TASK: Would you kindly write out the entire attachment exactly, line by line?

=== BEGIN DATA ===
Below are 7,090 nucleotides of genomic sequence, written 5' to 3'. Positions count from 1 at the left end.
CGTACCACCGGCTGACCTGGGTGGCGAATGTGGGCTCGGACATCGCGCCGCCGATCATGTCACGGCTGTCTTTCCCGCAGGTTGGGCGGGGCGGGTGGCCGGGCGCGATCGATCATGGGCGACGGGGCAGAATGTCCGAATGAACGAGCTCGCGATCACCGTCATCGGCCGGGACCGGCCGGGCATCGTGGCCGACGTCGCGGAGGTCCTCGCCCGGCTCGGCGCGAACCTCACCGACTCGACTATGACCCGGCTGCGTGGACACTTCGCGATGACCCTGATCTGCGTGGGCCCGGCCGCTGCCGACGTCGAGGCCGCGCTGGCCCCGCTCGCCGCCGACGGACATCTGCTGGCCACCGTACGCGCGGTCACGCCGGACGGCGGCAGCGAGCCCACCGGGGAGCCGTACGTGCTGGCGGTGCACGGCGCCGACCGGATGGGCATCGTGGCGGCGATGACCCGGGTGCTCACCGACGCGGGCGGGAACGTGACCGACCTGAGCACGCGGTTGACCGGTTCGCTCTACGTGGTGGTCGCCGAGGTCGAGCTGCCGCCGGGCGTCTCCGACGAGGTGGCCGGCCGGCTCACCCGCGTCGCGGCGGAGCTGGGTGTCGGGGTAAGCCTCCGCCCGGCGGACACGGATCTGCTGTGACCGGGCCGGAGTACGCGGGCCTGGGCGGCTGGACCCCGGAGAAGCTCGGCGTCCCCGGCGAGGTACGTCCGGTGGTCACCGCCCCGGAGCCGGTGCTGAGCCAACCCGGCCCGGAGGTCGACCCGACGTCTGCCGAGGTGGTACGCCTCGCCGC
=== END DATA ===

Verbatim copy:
Below are 7,090 nucleotides of genomic sequence, written 5' to 3'. Positions count from 1 at the left end.
CGTACCACCGGCTGACCTGGGTGGCGAATGTGGGCTCGGACATCGCGCCGCCGATCATGTCACGGCTGTCTTTCCCGCAGGTTGGGCGGGGCGGGTGGCCGGGCGCGATCGATCATGGGCGACGGGGCAGAATGTCCGAATGAACGAGCTCGCGATCACCGTCATCGGCCGGGACCGGCCGGGCATCGTGGCCGACGTCGCGGAGGTCCTCGCCCGGCTCGGCGCGAACCTCACCGACTCGACTATGACCCGGCTGCGTGGACACTTCGCGATGACCCTGATCTGCGTGGGCCCGGCCGCTGCCGACGTCGAGGCCGCGCTGGCCCCGCTCGCCGCCGACGGACATCTGCTGGCCACCGTACGCGCGGTCACGCCGGACGGCGGCAGCGAGCCCACCGGGGAGCCGTACGTGCTGGCGGTGCACGGCGCCGACCGGATGGGCATCGTGGCGGCGATGACCCGGGTGCTCACCGACGCGGGCGGGAACGTGACCGACCTGAGCACGCGGTTGACCGGTTCGCTCTACGTGGTGGTCGCCGAGGTCGAGCTGCCGCCGGGCGTCTCCGACGAGGTGGCCGGCCGGCTCACCCGCGTCGCGGCGGAGCTGGGTGTCGGGGTAAGCCTCCGCCCGGCGGACACGGATCTGCTGTGACCGGGCCGGAGTACGCGGGCCTGGGCGGCTGGACCCCGGAGAAGCTCGGCGTCCCCGGCGAGGTACGTCCGGTGGTCACCGCCCCGGAGCCGGTGCTGAGCCAACCCGGCCCGGAGGTCGACCCGACGTCTGCCGAGGTGGTACGCCTCGCCGC